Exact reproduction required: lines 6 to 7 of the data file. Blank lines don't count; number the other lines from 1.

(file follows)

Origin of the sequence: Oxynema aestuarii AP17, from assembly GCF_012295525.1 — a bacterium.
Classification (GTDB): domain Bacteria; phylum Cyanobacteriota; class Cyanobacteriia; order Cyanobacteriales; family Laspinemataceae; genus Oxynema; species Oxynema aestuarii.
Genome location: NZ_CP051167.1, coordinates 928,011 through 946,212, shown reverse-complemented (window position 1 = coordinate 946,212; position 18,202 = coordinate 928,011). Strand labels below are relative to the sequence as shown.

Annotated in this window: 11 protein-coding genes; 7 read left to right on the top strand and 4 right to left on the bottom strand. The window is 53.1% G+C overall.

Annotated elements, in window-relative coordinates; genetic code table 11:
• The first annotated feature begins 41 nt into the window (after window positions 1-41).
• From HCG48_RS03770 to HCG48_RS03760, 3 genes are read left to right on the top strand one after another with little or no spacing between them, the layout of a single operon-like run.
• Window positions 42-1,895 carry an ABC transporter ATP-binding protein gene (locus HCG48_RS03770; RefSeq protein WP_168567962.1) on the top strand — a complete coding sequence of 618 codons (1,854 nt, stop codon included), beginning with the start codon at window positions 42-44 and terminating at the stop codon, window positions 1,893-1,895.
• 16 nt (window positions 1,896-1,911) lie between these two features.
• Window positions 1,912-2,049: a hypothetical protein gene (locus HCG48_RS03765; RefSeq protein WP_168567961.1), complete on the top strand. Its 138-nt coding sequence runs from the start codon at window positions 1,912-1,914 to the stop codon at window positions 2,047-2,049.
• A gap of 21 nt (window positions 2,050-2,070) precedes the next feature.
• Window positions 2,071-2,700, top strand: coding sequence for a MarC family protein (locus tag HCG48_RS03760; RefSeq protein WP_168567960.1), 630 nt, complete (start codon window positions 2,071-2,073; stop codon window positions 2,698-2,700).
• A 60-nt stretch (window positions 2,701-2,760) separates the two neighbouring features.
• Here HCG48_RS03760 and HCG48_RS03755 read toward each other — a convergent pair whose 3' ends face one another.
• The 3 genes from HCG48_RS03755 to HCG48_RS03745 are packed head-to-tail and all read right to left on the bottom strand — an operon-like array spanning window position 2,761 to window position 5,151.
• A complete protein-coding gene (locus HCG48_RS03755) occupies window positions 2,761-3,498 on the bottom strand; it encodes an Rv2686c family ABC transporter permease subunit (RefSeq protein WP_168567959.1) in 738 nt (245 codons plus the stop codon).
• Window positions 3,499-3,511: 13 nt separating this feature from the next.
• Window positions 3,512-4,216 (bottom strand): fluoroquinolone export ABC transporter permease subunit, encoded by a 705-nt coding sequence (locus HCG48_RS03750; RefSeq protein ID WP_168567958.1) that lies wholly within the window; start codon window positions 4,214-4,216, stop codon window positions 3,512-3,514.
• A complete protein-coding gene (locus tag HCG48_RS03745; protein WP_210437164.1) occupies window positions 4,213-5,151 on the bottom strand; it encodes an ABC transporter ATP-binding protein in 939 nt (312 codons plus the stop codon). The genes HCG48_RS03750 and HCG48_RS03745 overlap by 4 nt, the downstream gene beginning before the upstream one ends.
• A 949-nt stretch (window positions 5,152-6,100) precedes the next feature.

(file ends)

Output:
• The first annotated feature begins 41 nt into the window (after window positions 1-41).
• From HCG48_RS03770 to HCG48_RS03760, 3 genes are read left to right on the top strand one after another with little or no spacing between them, the layout of a single operon-like run.